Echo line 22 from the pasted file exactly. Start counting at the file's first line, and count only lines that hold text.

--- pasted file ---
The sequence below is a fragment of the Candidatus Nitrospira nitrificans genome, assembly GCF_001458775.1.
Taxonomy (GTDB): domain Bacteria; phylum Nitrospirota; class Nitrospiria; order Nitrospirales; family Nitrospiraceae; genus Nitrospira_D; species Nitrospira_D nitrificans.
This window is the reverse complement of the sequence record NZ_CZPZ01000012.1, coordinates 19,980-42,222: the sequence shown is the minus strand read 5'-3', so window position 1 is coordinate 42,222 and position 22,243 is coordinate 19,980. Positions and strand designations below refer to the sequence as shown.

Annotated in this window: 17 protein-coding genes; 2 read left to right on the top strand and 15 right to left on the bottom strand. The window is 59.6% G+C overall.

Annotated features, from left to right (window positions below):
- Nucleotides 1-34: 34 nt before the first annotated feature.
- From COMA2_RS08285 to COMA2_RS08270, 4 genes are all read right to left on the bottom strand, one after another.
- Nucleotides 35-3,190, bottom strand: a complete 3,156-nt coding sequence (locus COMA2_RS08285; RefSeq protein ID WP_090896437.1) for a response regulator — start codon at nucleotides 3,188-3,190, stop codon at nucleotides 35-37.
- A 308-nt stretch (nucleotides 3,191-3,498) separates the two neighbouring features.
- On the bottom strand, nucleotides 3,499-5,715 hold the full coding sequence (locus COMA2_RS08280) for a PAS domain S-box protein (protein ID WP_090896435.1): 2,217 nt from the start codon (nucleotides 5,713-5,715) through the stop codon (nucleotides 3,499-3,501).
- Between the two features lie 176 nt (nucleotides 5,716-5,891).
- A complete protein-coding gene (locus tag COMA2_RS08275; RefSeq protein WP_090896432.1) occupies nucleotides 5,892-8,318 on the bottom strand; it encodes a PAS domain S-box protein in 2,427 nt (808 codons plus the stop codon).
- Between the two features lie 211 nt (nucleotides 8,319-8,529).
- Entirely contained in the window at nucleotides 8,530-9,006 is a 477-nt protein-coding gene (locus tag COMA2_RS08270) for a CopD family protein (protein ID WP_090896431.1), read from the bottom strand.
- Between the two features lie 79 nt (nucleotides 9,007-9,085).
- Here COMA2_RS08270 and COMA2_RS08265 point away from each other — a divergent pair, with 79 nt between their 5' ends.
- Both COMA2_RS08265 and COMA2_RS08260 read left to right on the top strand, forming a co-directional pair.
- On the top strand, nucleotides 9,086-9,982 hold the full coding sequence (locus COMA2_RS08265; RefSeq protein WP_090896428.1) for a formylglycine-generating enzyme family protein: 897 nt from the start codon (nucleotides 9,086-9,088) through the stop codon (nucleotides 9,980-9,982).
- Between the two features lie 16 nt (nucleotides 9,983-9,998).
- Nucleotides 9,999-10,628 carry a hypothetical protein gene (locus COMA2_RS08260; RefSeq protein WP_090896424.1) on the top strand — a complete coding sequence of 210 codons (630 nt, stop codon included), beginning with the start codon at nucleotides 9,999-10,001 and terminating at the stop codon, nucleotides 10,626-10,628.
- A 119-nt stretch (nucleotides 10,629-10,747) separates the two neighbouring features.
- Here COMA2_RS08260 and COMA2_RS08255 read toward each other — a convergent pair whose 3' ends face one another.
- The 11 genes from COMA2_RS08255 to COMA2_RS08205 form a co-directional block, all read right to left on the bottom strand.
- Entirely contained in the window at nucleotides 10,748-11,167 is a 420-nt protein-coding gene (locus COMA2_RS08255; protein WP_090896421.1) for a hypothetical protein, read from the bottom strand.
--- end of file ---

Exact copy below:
- Here COMA2_RS08260 and COMA2_RS08255 read toward each other — a convergent pair whose 3' ends face one another.